Copywriting an interactive tool
Esurance—and it’s copywriting staff, natch—are all about transparency, i.e., helping you understand car insurance in the easiest, most intuitive manner possible, without all the confusing legalese.
Enter the Coverage Counselor, an interactive tool we built to help drivers understand their unique car insurance needs based on their answers to a few simple questions.
The landing page copy: naming the problem, delivering the solution, setting expectations
The image above is of the tool’s landing page. As you’d imagine, the landing page is all about branding and positioning. The headline offers up an explanatory call to action, letting you know what the tool is for and encouraging you to get started right away.
The lede sets up the main problem—that car insurance is, beyond its fundamental purpose, a little confusing. After all, it’s packed with familiar words with different contextual meanings, and it’s always difficult to remember which coverages protect your car and livelihood and which are designed to help others.
The subhead delivers an answer: “use the Coverage Counselor tool.” The next two paragraphs summarize what the tool does, how it works, and introduce a cognitive framework, namely, that we’ll discuss car insurance as consisting of 3 categories of coverage: those that protect you, those that protect your car, and the optional stuff. This copy helps users dive in comfortably, knowing they can expect info, not sales messages.
The user enters a ZIP code so the tool knows what coverages to discuss and we’re on our way.
The section intro copy: defining the topic and a key term to understand
The intro page to the tool’s first section delivers on the promise from the landing page by discussing the coverages that protect you. From headline to body copy, it’s all about providing increasing levels of detail on these coverages and what they do for you. A row of icons hide tooltips with copy defining the coverages by name and purpose. Then a short paragraph clarifies what limits are, making sure users understand this fundamental term before they see specific limit suggestions.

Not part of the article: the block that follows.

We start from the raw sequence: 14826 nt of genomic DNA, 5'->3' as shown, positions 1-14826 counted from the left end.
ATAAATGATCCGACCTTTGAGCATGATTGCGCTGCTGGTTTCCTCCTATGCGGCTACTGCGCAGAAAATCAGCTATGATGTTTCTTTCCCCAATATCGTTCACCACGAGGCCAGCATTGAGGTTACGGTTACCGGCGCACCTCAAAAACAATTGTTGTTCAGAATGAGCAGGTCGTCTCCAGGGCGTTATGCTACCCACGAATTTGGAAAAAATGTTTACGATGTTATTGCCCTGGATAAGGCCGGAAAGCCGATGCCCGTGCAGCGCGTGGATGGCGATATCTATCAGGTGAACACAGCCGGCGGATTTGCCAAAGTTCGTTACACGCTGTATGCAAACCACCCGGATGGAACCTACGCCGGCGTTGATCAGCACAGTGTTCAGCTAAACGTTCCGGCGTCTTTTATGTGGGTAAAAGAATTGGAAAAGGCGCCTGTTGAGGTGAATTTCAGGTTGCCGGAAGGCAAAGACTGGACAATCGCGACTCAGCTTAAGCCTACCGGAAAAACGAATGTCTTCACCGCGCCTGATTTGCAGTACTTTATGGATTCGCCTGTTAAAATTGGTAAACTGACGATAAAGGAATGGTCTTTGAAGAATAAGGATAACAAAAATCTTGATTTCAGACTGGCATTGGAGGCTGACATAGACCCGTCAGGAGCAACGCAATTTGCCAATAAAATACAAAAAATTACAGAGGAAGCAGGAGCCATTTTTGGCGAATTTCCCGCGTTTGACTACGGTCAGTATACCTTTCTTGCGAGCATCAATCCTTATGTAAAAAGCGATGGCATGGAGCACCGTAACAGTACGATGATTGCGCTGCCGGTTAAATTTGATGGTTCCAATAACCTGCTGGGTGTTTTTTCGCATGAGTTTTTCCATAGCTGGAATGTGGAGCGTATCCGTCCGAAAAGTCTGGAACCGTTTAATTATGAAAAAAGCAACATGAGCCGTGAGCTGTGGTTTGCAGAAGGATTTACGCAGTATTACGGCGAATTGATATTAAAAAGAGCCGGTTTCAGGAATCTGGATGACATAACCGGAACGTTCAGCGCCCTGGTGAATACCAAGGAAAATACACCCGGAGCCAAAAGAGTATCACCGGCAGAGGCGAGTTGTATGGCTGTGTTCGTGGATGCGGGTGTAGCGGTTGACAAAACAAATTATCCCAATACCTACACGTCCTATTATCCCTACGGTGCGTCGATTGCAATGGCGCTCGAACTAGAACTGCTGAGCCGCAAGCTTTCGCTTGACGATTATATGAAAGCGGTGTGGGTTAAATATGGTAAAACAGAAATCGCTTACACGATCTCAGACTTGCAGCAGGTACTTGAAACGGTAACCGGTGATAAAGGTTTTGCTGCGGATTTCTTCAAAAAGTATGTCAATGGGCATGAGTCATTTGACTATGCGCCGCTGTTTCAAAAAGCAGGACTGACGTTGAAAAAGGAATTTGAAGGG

The other 2 intro pages follow the same logic:
Tell us a bit about you: simple questions, simple answers, simple explanations
After each of the intro pages (which are experienced sequentially, in the order above), users enter a page with a single simple question, optional answers (or answer ranges, later), and a dropdown with a straightforward explanation of why the question is relevant to your insurance needs.
On the right, once the user has answered a question, a section with each coverage name and its description expands to include an explanation of why your answer impacts the corresponding coverage:
Further questions and explanations populate only as required: In many cases, the user’s answer to a single coverage significantly impacts all the coverages in the current category, making more questions unnecessary. This Q&A process continues through each of the 3 coverage categories, then brings the user to the results page.
The results page: finishing up
The Coverage Counselor finishes up with a compilation of all the coverage results and descriptions, along with several options for next steps. The user can email the suggestions, download a nicely typeset PDF for printing, or move forward to get a quote with the suggested coverages and levels, either by phone or online. Easy. There’s even a last section on other coverages (such as home or renters) that the user might also want to look into.
A fun and challenging project to create a handy user-centric tool
This project, in part because of all the difficulties it posed, proved a fun, varied, and challenging task. I got to write a variety of copy for the tool. From branding and product positioning to UI and action-oriented copy and on to untangling the briars of legal language, the Coverage Counselor demanded I work just about every copywriting muscle I have.